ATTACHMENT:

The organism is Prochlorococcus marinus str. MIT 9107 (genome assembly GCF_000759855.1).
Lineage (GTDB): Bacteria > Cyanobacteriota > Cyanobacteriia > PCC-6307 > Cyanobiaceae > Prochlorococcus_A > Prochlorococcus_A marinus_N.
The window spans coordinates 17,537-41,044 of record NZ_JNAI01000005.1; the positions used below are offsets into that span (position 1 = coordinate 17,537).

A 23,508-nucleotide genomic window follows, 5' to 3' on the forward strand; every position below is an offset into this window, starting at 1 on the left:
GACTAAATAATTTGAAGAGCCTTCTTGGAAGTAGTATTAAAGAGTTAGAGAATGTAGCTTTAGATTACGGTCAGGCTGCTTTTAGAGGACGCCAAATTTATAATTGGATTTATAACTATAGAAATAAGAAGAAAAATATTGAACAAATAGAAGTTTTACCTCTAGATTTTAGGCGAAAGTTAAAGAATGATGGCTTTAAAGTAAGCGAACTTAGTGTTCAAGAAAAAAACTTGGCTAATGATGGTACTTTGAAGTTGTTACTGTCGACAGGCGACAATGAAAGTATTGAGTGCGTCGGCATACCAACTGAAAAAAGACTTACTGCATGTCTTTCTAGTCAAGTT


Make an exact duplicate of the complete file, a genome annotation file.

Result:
The organism is Prochlorococcus marinus str. MIT 9107 (genome assembly GCF_000759855.1).
Lineage (GTDB): Bacteria > Cyanobacteriota > Cyanobacteriia > PCC-6307 > Cyanobiaceae > Prochlorococcus_A > Prochlorococcus_A marinus_N.
The window spans coordinates 17,537-41,044 of record NZ_JNAI01000005.1; the positions used below are offsets into that span (position 1 = coordinate 17,537).

A 23,508-nucleotide genomic window follows, 5' to 3' on the forward strand; every position below is an offset into this window, starting at 1 on the left:
GACTAAATAATTTGAAGAGCCTTCTTGGAAGTAGTATTAAAGAGTTAGAGAATGTAGCTTTAGATTACGGTCAGGCTGCTTTTAGAGGACGCCAAATTTATAATTGGATTTATAACTATAGAAATAAGAAGAAAAATATTGAACAAATAGAAGTTTTACCTCTAGATTTTAGGCGAAAGTTAAAGAATGATGGCTTTAAAGTAAGCGAACTTAGTGTTCAAGAAAAAAACTTGGCTAATGATGGTACTTTGAAGTTGTTACTGTCGACAGGCGACAATGAAAGTATTGAGTGCGTCGGCATACCAACTGAAAAAAGACTTACTGCATGTCTTTCTAGTCAAGTT